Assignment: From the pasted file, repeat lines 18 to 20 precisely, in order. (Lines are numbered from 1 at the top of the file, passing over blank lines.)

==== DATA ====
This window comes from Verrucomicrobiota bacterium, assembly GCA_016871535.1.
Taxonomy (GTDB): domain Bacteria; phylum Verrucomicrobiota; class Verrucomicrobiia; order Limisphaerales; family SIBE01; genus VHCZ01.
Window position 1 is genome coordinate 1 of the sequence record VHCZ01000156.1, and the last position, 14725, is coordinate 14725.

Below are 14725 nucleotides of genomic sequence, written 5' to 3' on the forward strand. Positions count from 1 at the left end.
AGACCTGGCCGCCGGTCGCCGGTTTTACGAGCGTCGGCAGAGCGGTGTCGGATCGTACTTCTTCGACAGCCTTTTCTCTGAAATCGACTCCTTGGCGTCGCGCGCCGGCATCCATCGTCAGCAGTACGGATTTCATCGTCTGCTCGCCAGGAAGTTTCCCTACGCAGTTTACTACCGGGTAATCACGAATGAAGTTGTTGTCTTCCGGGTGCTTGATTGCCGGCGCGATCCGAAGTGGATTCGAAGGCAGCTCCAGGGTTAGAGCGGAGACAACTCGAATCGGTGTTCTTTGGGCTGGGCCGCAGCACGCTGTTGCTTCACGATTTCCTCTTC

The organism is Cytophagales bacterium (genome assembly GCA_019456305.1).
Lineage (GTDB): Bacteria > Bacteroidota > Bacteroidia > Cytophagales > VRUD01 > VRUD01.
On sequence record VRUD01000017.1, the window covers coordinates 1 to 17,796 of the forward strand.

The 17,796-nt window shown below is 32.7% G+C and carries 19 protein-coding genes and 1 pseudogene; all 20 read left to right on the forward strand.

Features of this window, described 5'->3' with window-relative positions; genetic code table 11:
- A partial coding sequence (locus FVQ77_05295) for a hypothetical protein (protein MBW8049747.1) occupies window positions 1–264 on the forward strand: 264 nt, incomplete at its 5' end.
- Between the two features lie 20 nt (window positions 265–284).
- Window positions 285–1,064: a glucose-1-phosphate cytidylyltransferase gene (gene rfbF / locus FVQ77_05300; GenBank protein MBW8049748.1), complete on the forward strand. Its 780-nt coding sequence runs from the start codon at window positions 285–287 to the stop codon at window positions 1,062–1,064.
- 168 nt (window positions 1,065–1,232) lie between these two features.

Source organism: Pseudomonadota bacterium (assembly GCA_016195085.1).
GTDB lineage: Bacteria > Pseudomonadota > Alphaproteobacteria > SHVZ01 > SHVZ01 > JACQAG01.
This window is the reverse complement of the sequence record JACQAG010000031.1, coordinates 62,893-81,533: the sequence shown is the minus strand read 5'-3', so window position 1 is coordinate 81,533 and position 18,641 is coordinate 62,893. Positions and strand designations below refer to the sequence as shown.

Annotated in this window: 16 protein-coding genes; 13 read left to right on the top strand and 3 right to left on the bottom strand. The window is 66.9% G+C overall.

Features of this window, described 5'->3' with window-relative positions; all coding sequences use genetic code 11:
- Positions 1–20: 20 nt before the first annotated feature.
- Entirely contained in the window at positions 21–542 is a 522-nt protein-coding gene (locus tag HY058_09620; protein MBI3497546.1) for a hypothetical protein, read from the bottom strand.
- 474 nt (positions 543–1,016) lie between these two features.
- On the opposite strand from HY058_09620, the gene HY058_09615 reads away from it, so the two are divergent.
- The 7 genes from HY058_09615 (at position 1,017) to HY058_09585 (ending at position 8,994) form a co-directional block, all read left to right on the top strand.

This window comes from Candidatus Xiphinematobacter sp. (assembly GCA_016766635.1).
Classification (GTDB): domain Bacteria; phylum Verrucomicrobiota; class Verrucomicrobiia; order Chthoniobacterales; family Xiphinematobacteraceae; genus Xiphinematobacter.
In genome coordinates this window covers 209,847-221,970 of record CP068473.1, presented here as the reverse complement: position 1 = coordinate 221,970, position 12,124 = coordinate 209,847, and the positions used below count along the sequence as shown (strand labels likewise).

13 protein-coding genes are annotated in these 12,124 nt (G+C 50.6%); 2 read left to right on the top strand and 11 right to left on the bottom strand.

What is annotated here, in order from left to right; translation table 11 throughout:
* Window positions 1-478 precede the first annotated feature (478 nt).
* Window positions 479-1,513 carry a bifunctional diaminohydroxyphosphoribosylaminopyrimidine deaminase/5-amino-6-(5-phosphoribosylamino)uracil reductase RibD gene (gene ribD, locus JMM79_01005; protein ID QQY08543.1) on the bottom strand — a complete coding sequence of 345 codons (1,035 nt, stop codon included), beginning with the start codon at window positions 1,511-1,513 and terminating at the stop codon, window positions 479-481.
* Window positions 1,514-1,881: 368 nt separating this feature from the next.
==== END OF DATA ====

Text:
Annotated in this window: 16 protein-coding genes; 13 read left to right on the top strand and 3 right to left on the bottom strand. The window is 66.9% G+C overall.

Features of this window, described 5'->3' with window-relative positions; all coding sequences use genetic code 11:
- Positions 1–20: 20 nt before the first annotated feature.